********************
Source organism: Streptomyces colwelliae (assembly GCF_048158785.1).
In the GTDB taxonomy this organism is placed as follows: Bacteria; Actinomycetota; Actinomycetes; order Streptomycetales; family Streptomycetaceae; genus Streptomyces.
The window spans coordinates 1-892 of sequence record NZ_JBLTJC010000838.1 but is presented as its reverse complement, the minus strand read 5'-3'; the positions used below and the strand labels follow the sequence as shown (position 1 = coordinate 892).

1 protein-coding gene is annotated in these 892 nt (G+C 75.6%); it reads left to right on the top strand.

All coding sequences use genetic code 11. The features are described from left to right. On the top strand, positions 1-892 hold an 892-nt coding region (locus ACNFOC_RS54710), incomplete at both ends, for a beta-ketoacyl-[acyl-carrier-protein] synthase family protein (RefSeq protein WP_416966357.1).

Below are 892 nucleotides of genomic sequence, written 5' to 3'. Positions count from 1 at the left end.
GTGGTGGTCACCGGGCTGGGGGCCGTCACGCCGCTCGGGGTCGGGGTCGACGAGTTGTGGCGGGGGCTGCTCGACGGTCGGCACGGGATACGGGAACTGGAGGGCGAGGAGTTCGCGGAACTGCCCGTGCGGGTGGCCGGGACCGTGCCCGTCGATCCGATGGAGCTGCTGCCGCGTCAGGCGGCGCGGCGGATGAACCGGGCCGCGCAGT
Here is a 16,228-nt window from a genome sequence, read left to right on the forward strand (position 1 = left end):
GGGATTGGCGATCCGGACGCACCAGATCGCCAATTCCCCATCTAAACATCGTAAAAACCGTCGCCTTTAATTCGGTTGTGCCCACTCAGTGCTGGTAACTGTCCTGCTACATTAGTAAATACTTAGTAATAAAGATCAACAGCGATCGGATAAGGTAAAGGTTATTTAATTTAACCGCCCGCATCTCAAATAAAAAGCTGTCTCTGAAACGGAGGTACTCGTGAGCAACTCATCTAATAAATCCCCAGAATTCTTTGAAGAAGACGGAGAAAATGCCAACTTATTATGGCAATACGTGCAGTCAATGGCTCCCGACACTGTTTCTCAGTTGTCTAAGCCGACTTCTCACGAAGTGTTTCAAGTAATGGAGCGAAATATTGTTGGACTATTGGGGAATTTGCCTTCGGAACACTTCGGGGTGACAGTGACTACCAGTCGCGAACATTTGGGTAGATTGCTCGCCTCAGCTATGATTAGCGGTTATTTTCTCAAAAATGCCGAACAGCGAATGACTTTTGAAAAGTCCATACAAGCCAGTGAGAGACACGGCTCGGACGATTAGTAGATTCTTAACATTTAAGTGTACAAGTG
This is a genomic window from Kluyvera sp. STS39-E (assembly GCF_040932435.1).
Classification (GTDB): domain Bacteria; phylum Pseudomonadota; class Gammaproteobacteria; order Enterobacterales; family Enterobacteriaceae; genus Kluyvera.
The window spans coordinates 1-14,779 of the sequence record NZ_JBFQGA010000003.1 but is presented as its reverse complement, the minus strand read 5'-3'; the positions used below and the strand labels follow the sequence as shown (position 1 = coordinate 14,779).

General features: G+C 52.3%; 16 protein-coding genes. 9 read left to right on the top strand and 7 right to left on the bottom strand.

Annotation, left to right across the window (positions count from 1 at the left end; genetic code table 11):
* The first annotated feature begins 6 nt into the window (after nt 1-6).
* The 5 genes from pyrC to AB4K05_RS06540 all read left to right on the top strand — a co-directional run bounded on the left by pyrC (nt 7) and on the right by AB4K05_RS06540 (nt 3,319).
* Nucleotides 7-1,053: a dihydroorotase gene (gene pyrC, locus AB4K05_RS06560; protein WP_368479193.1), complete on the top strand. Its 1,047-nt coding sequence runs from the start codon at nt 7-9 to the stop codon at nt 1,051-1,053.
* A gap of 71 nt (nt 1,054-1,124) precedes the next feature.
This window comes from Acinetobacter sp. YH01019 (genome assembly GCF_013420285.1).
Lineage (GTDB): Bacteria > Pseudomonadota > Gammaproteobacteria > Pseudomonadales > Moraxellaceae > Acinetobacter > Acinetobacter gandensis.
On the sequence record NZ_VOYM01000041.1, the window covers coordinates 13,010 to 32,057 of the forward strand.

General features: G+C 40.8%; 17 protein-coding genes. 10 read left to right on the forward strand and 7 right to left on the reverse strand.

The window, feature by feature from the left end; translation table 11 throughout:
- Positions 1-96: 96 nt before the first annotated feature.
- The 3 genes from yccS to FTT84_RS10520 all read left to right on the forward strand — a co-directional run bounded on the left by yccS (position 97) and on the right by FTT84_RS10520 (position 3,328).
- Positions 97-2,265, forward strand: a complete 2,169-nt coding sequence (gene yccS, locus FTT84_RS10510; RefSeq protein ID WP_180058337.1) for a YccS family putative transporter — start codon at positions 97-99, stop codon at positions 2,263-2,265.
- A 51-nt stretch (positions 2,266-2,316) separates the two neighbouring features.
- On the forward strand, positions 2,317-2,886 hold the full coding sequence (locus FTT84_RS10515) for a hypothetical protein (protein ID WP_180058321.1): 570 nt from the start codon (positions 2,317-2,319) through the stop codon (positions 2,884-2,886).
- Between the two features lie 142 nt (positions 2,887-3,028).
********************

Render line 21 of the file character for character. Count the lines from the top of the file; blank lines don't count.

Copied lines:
On the sequence record NZ_VOYM01000041.1, the window covers coordinates 13,010 to 32,057 of the forward strand.